Tuesday, September 15, 2009

Podunk Below the Masthead, Monday, September 14, 2009

The Daily News content for Monday continued to be missing in action on the web pages of the PG Citizen, leaving us to wait for the two day Internet embargo to end before links can be provided to local items of interest. So a synopsis of the Monday news if you will.

LOCAL GETS A RUDE AWAKENING FROM FACEBOOK ACCOUNT-- A Prince Rupert resident finds that her Facebook account wasn't as secure as she thought as her name and account was hijacked in a bid to defraud her friends and family of money, under the auspices of "helping her" out of troublesome situation while travelling. (Daily News Archive see story here )

The province is no longer in control of BC's salmon farms, as the province accepts a recent court ruling handing over jursidiction of the farms to the federal government (Daily News Archive story here)

Reaction builds over the de-staffing of lighthouses on the west coast,as Nathan Cullen the MP for Skeena Bulkley Valley offers up his thoughts on the recent word out of Transport Canada. (Daily News Archive see story here )

BC is hopefully the promised land for the Green Party as leader Elizabeth May seeks to gain a hold on Parliament through a seat on Vancouver Island, May with an eye on a potential federal election has landed in Saanich Gulf Islands (Daily News Archive story here)

The Sports section features a review of the Prince Rupert Centennial Golf Course's weekend tournament as well as a preview of the upcoming Prince Rupert Rampage season.

FRONT PAGE Headline Story

By Monica Lamb-Yorski
Prince Rupert Daily News
Monday, September 14, 2009

If someone is appealing to friends for money through Facebook then it's most likely a scam.

That's something Nicole Starr knows first hand.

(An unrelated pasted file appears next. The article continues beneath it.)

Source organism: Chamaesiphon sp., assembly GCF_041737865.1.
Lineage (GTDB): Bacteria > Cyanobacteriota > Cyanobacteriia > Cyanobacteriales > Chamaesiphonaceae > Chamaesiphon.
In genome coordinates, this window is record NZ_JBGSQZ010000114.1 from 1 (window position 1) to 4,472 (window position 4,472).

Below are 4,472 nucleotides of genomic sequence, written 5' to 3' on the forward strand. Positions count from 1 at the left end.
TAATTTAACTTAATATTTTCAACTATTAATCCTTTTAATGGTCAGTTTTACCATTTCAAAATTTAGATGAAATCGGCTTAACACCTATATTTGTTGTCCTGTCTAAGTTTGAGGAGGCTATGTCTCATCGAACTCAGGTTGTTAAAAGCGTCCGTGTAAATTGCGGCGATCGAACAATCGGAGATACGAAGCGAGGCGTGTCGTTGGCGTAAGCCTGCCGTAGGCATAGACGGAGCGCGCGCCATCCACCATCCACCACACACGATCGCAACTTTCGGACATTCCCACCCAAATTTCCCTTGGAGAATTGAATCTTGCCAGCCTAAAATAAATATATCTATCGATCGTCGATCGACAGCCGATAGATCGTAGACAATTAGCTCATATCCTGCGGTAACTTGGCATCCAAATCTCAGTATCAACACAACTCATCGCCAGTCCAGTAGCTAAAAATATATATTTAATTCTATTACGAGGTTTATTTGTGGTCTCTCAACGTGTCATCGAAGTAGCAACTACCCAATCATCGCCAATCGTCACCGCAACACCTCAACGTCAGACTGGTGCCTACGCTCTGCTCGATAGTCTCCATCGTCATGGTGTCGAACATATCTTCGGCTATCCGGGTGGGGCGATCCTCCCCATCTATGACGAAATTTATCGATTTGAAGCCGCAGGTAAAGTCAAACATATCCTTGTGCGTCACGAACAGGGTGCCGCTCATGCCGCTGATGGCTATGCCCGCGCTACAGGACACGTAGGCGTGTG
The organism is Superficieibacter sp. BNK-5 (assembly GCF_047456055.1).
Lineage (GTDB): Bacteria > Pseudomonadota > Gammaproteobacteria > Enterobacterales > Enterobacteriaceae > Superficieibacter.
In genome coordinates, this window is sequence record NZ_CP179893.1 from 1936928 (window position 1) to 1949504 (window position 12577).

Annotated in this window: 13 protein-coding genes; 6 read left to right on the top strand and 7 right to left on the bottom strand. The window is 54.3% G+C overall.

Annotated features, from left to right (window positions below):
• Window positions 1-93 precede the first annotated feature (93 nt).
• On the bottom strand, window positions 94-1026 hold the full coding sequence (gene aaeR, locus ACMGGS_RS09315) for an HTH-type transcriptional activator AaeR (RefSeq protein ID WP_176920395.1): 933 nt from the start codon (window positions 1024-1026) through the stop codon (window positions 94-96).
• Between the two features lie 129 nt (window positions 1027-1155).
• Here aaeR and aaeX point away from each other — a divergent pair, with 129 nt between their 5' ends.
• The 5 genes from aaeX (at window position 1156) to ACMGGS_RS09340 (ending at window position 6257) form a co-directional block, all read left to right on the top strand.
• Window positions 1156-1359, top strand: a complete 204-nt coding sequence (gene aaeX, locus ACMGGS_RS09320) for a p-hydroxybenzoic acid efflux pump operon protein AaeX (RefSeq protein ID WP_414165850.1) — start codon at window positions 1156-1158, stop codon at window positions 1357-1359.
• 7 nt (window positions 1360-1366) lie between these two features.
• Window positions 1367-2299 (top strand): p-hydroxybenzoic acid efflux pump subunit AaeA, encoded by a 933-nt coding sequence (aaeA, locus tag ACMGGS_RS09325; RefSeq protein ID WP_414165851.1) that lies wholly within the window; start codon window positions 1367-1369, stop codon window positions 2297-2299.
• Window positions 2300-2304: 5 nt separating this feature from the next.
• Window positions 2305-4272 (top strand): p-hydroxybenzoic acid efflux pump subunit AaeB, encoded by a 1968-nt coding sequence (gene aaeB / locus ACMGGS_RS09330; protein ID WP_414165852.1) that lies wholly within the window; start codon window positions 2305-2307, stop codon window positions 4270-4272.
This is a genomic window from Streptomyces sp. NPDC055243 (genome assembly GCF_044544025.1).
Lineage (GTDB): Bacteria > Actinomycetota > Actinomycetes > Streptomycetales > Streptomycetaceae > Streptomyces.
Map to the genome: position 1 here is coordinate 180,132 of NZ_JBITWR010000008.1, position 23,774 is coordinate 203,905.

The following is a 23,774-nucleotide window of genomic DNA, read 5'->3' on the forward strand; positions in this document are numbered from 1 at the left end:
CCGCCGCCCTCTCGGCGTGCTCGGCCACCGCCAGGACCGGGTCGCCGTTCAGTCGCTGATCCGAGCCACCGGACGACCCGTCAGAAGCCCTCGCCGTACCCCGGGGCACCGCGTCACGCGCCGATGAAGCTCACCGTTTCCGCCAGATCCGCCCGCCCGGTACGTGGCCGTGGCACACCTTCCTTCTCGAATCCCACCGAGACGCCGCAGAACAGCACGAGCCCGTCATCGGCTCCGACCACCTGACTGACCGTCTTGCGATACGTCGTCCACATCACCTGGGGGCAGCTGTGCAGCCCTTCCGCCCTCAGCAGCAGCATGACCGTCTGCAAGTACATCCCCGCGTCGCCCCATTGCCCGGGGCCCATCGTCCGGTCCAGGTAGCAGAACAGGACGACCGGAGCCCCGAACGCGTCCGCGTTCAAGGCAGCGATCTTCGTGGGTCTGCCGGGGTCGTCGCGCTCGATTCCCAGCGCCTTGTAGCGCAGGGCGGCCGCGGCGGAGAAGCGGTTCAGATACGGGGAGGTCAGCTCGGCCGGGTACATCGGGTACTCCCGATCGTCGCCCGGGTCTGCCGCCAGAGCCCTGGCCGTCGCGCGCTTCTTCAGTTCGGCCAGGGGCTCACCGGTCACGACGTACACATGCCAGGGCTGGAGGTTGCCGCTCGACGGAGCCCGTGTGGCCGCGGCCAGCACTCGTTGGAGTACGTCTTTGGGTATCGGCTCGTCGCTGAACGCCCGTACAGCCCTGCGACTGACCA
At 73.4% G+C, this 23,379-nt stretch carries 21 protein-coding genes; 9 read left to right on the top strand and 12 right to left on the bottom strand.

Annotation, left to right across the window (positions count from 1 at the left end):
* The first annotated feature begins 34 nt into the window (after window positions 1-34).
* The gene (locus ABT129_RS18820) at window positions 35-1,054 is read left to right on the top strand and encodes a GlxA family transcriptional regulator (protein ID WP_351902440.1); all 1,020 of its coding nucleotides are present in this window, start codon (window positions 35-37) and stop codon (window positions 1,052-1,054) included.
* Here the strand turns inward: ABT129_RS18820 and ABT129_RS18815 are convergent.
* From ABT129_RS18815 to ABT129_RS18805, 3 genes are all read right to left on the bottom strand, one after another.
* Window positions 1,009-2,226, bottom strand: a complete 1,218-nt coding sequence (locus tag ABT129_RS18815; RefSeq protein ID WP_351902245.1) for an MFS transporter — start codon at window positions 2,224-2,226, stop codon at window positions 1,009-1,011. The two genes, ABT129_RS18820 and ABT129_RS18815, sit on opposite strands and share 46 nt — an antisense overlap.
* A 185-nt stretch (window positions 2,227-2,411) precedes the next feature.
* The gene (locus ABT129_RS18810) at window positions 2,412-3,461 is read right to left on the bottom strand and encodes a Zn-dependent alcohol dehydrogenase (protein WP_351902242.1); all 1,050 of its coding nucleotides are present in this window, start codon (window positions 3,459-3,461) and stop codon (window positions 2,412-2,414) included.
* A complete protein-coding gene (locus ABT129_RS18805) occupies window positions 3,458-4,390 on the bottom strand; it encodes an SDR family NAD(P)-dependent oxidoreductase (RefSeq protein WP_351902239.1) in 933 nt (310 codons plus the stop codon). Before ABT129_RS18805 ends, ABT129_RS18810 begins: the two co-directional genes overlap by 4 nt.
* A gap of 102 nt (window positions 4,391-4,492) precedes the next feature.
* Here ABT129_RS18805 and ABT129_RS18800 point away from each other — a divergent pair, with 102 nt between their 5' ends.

The Safeway employee had a day off on September 9, but had an early start to the day when a friend called from Nashville, Tennessee at 5:00 a.m. to ask if everything was okay.

"He had been chatting on Facebook with someone that said they were me. That I was stuck in the UK, been held at gunpoint and was demanding money. The chatter said we'd taken an unexpected vacation and were mugged outside our hotel and we needed friends to send us eight hundred or a thousand dollars through Western Union," Starr said Friday.

After the phone call Starr went on Facebook right away and her password didn't work and she didn't see anything posted. The friend from Nashville told her the chat section on Facebook had showed that Starr was on line and had sent them a message.

Immediately Starr's boyfriend, Rocky Paolo, posted a notice on his Facebook telling people not to believe the message from Starr. By then the phone calls were coming in from concerned friends all over and, even though Starr was at home on her day off, people were also coming into Safeway to see if she was okay.

Later Starr learned that the hackers has actually signed in and changed her contact information to a different email address. Hers was Nicole_Starr@hotmail.com and they changed it to Nicole_Starr@37.com.

"I can't believe they were able to do that, hack into my system by changing my password. I learned later that my password was too weak. I want people to know that it was so scary because people thought we were in distress."

At the beginning of the chatting, the hackers were only using Nicole, but once they were asked questions about Rocky and their kids, then the hackers started using them in the conversation as well.

Starr contacted the RCMP and has been telling as many people as she can. The RCMP in Prince
Rupert said there haven't been any other issues or people from Prince Rupert having a similar experience that have been brought to their attention.

After reporting the incident by sending an email to Facebook and encouraging many of her friends to do the same, Starr received an email back indicating her account had been temporarily suspended.

"It is possible your email was also compromised by cyber criminals," the Facebook email stated.

Starr has set up a new account with a more complex password, but said she has lost all of the
information she had on the old one.

"It really sucks because I had posted albums and comments but I'm glad that everything is back to normal and that my friends have all asked me back on their Facebook."

Starr isn't alone in being a victim of this particular scam. Other people have reported similar incidents and while it's not known how many other people have been affected, the Facebook help centre has warned users to watch out for messages from friends or others claiming to be stranded and asking for money.

Starr's experience comes just days after Canada's privacy commissioner Jennifer Stoddart announced that the commission has made a deal with Facebook to beef up its privacy protocols to curtail the sharing of personal information with outside companies.

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